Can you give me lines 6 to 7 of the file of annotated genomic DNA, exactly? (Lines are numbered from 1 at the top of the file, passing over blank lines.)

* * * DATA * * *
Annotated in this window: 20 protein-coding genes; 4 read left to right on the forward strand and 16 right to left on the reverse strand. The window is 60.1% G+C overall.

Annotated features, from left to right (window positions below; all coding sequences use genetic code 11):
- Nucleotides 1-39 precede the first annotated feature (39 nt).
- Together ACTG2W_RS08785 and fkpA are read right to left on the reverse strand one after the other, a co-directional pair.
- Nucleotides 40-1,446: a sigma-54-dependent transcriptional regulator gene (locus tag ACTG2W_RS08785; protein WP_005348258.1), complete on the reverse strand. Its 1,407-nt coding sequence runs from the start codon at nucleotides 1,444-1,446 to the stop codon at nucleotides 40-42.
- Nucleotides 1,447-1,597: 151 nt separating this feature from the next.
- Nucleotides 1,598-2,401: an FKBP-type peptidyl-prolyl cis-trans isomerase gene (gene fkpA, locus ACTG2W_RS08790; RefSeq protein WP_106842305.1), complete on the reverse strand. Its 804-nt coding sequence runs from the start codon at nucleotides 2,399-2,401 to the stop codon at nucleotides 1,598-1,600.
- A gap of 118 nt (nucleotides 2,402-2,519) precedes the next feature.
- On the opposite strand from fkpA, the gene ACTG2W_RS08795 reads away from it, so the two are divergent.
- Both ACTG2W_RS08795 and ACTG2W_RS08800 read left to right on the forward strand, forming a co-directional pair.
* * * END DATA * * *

- Nucleotides 1,447-1,597: 151 nt separating this feature from the next.
- Nucleotides 1,598-2,401: an FKBP-type peptidyl-prolyl cis-trans isomerase gene (gene fkpA, locus ACTG2W_RS08790; RefSeq protein WP_106842305.1), complete on the reverse strand. Its 804-nt coding sequence runs from the start codon at nucleotides 2,399-2,401 to the stop codon at nucleotides 1,598-1,600.